Two weeks ago, it was reported that Franklin has filed a bill that would remove the term "victim" from rape, stalking, and domestic violence cases and replace it with "accuser". A post at Creative Loafing notes that Franklin once actually
conjured the phrase "My body, My choice" while discussing a piece of legislation he introduced that would prevent the government from making vaccinations compulsory in the event of a pandemic. Irony at its worst.
Franklin is also not keen on having homosexuals in the military:
The Bible says it's a capital offense. You want someone with unrepentant criminal behavior? And it's not just that, neither should adulterers, neither should thieves, neither should a lot of things.
Well, I actually agree with this. Let's have the US military conduct a rigorous weeding out of its troops by strictly applying the 10 Commandments.

Have you ever said "goddamn it"? Out! Have you ever worked on Sunday? Out! Did you ever disobey your parents? Out! Have you ever stolen anything, ever? Out! Have you ever looked at anyone else in the world who was not your wife/husband and had a sexual thought? Out! Have you ever wished you had the same cool gadget as that guy over there? Out! And even if you somehow passed the test and were sent off to fight in a war, as soon as you killed one person ... Out!

Get 'er done, Congress!

Mother Jones reports that the South Dakota GOP-dominated House of Representatives will soon vote on House Bill 1171, which is sponsored by Representative Phil Jensen. The bill would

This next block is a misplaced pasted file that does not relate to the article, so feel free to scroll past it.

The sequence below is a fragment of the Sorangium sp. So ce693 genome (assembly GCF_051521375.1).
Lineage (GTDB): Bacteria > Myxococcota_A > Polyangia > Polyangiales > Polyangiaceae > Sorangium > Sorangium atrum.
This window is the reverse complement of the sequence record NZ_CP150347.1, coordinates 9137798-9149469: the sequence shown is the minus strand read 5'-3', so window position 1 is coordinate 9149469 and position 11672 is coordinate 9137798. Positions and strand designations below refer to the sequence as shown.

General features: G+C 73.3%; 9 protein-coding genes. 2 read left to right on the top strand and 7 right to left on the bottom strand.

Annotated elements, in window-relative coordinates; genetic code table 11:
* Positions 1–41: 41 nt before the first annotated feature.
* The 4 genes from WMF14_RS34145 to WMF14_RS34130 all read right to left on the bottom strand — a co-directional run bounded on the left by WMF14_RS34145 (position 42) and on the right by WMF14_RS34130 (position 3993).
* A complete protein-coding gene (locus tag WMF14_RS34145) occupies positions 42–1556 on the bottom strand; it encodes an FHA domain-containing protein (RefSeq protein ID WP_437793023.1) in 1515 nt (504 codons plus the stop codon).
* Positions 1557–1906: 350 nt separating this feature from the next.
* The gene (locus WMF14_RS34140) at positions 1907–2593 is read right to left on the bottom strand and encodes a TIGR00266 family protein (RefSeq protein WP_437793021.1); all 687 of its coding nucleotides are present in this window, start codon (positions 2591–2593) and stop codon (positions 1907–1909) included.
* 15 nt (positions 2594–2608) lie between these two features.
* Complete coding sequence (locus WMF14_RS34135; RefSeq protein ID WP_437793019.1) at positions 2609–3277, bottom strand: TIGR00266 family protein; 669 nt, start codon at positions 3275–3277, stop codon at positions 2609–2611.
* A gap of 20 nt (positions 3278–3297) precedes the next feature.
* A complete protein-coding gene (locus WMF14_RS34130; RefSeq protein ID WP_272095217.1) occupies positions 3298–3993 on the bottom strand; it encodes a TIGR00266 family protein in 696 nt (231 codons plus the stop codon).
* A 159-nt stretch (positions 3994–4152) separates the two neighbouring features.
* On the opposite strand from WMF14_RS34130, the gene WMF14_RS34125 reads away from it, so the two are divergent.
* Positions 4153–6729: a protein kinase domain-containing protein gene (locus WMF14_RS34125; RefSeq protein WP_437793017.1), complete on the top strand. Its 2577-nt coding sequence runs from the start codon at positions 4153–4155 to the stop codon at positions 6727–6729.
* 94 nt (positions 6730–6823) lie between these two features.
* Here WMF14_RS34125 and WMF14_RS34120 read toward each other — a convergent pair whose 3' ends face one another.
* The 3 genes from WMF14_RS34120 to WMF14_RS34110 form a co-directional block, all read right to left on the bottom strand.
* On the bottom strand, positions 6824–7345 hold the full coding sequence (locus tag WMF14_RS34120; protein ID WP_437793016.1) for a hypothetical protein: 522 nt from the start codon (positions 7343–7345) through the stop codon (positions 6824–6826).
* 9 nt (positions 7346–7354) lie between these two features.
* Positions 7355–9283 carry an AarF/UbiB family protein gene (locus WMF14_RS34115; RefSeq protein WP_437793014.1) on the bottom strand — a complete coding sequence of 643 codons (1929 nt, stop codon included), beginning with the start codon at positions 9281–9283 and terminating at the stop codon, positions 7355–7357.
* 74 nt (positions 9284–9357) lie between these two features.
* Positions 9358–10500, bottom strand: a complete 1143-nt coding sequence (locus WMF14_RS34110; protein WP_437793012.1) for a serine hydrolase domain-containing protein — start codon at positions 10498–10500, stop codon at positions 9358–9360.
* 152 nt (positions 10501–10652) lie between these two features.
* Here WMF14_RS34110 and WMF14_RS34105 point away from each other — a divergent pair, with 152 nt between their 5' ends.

expand the definition of "justifiable homicide" to include killings that are intended to prevent harm to a fetus - a move that could make it legal to kill doctors who perform abortions. ...

[The bill seeks to alter] the state's legal definition of justifiable homicide by adding language stating that a homicide is permissible if committed by a person "while resisting an attempt to harm" that person's unborn child or the unborn child of that person's spouse, partner, parent, or child. If the bill passes, it could in theory allow a woman's father, mother, son, daughter, or husband to kill anyone who tried to provide that woman an abortion - even if she wanted one.
The bill has already passed out of committee on a 9-3 party-line vote.

Sara Rosenbaum, a law professor at George Washington University: "It takes my breath away. Constitutionally, a state cannot make it a crime to perform a constitutionally lawful act."

The magazine continues:
South Dakota already has some of the most restrictive abortion laws in the country, and one of the lowest abortion rates. Since 1994, there have been no providers in the state. Planned Parenthood flies a doctor in from out-of-state once a week to see patients at a Sioux Falls clinic. Women from the more remote parts of the large, rural state drive up to six hours to reach this lone clinic. And under state law women are then required to receive counseling and wait 24 hours before undergoing the procedure. [There are ongoing attempts to increase this to 72 hours. - ed.]

Before performing an abortion, a South Dakota doctor must offer the woman the opportunity to view a sonogram. And under a law passed in 2005, doctors are required to read a script meant to discourage women from proceeding with the abortion: "The abortion will terminate the life of a whole, separate, unique, living human being." Until recently, doctors also had to tell a woman seeking an abortion that she had "an existing relationship with that unborn human being" that was protected under the Constitution and state law and that abortion poses a "known medical risk" and "increased risk of suicide ideation and suicide." In August 2009, a US District Court Judge threw out those portions of the script, finding them "untruthful and misleading." The state has appealed the decision.